Young George Paton’s aspiration was to be the next John Elway.

He’s finally achieved it.

As a high school quarterback at Loyola High School on Venice Boulevard in Los Angeles, Paton tried to emulate his idol, Elway, who had played quarterback 35 minutes to the south on the 405 at Granada Hills Charter on Zaelzah Avenue.

“Everyone wanted to be John Elway where I grew up,’’ Paton said to

Paton never was a Hall of Fame quarterback, but he has become the next Elway as general manager of the Broncos.

In his only interview with the team’s website prior to the media conference Tuesday, Paton praised the Broncos as “an iconic franchise with a winning tradition.’’

Yes, the Broncos were (past tense). The Broncos reached 10 conference championship games and played in eight Super Bowls, winning three. Elway was the quarterback in five Super Bowls and the Broncos’ top football executive in two championship games.

Paton must be envious. In his 24 years in the NFL, none of the three franchises Paton was employed by won a championship, competed in a Super Bowl or played for a conference title.

Can Paton emulate Elway now? Can the Broncos advance to another Super Bowl or back to the postseason during his reign? Can the franchise’s 13th GM get lucky and great? Can the Broncos be iconic with a winning tradition once more?

The Broncos had four consecutive playoff seasons with a man whose first name was Peyton. Can a man whose last name is pronounced the same lead the Broncos out of the wilderness in the West?

These are bullet points:

* Although Paton was extolled throughout the league as a draft evaluator, a salary cap specialist and an analytical authority, he was completely unknown in Colorado and didn’t know much about the state until 10 days ago. Since he joined the Bears as an intern in 1997 (when the Broncos would win their first Super Bowl) and moved on and up with the Dolphins, then the Vikings (2007-2020), Paton’s teams have played the Broncos only 10 times in exhibitions and regular-season games — including six in Denver. The last was a Vikings-Broncos exhibition in 2018 with Case Keenum (the Minnesota starter the year before) and Kirk Cousins as quarterbacks.

* One highly respected executive told me the Broncos “will take a step backward before taking three steps forward’’ and Paton certainly is aware the franchise must confront Patrick Mahomes and Justin Herbert in four games every season.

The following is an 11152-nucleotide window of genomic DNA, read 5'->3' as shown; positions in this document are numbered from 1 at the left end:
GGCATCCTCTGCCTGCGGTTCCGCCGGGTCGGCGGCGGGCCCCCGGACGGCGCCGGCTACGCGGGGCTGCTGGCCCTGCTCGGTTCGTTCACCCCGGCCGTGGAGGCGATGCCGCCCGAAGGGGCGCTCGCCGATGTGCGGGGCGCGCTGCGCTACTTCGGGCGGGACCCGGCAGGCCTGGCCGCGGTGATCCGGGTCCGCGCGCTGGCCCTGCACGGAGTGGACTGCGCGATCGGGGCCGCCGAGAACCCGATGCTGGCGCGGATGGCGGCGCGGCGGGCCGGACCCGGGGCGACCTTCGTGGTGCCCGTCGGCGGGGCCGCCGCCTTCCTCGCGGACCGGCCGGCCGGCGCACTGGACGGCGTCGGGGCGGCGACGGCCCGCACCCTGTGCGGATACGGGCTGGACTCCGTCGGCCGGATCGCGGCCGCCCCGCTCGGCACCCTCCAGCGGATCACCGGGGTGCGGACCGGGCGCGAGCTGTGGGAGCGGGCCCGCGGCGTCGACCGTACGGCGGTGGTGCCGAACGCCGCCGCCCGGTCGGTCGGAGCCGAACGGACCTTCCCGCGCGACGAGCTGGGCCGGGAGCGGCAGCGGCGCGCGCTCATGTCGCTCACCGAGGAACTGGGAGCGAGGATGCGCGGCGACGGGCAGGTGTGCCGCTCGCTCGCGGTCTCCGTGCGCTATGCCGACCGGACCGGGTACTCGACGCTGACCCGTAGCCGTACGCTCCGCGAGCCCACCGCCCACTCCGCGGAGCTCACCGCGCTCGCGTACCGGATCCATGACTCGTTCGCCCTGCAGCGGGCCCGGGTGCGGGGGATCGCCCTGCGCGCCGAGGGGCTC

* Vic Fangio and Drew Lock definitely will return in 2021, but nothing is guaranteed beyond. Paton’s agent also represents Northwestern coach Pat Fitzgerald, a popular choice as an NFL coach soon.

* Paton has a proclaimed philosophy of “draft and develop,’’ which is not a unique refrain in Denver. Both the Rockies and the Nuggets’ GMs have uttered that identical phrase. George is not as mile high on trades and expensive free agents. He does inherit 35 Broncos who are 25 and under. Paton will have as many as 11 picks in the 2021 draft.

* Paton doesn’t have an extroverted, charismatic personality. He won’t do commercials and have a regular TV or radio show, or play golf weekly. He is a nuts-and-bolts, dig-in-the-dirt work maniac who turns 51 in May, but still will work out as much and be in as great shape as his players.

* Paton, who has a degree in history, has experienced the good, the bad and the ugly of NFL teams. Those Bears who hired George had four straight seasons of 4, 4, 6 and 5 victories. The Dolphins made the playoffs in Paton’s first season (2001) as director of pro personnel, losing in a wild-card game, but didn’t return to the playoffs before he left for Minnesota in 2007. The Vikings have finished with double-digit victories in six seasons and seven or fewer in five seasons. They’ve had a 3-6 playoff record.

* Paton personally and physically was fortunate to live in Minnesota 90 minutes from the Mayo Clinic. Several years ago he endured serious spine and back problems — described as similar to issues that forced Warriors coach Steve Kerr to take an indefinite leave of absence. Mayo Clinic doctors were amazed that Paton worked daily through his health concerns, which were treated and eventually alleviated.

The Broncos’ GM won’t ever be John Elway, but he will be George Paton and do it his way.